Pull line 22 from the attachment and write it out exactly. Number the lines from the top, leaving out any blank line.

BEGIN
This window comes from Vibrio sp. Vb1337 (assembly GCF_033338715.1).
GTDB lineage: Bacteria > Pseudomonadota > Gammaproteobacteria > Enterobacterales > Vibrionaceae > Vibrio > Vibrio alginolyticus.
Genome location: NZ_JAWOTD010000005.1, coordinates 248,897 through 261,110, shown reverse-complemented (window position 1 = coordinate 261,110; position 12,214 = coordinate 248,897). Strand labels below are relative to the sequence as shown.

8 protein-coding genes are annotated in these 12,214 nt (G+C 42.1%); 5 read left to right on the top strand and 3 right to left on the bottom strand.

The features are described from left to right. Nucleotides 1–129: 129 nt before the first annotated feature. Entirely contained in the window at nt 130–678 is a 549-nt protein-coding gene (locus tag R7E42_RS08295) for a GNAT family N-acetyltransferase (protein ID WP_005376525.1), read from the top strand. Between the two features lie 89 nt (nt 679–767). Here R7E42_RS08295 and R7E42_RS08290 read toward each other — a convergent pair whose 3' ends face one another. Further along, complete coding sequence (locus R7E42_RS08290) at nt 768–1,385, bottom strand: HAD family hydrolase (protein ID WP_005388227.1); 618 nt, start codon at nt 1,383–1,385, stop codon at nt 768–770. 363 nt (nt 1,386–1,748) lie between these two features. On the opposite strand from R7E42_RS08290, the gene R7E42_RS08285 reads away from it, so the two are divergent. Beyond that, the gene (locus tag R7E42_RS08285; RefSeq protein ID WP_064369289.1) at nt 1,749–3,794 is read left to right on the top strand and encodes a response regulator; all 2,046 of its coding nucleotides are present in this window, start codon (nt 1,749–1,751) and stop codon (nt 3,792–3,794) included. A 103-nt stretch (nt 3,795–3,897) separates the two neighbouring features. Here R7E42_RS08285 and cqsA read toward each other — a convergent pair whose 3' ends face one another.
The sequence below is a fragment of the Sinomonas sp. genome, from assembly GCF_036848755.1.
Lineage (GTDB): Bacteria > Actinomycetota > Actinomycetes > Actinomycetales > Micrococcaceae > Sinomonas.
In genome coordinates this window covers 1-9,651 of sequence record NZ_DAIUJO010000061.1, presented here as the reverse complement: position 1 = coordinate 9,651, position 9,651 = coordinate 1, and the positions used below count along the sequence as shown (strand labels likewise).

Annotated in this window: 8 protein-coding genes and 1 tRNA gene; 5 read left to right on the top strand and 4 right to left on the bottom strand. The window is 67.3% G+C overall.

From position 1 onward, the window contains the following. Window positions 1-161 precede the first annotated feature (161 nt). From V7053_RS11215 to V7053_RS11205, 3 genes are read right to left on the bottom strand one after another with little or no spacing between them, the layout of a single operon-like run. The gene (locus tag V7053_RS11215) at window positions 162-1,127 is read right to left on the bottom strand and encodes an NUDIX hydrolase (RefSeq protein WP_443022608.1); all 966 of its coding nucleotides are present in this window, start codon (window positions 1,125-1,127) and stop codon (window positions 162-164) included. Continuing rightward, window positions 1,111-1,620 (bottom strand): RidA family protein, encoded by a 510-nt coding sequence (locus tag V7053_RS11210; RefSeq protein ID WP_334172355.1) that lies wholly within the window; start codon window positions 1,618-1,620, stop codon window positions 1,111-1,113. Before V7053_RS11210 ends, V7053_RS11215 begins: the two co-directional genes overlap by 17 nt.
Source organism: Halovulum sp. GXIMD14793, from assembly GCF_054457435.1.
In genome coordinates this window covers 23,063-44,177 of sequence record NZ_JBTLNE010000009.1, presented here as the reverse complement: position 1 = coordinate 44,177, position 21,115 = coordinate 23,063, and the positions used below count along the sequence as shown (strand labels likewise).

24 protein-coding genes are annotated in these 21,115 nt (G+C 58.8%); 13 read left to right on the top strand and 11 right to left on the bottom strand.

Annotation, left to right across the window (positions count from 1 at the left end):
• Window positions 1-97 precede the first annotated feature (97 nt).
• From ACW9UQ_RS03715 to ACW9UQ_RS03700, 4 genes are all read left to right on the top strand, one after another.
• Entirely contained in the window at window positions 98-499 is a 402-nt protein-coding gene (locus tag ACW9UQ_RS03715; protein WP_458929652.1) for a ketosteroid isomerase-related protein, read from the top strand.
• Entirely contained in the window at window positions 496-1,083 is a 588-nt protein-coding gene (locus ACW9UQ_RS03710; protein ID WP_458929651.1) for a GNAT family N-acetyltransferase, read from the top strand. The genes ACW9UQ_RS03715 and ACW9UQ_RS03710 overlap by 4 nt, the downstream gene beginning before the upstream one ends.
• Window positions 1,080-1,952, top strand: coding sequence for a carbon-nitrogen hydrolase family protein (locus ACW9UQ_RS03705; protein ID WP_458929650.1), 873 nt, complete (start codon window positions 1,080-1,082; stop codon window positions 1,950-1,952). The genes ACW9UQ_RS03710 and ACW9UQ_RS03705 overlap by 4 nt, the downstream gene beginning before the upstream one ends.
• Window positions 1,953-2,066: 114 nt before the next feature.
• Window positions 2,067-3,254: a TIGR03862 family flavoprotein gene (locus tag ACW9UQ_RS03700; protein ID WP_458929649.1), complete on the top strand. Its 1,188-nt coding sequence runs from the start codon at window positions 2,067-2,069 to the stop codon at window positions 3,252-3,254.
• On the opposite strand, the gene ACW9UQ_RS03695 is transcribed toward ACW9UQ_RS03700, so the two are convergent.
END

• On the opposite strand, the gene ACW9UQ_RS03695 is transcribed toward ACW9UQ_RS03700, so the two are convergent.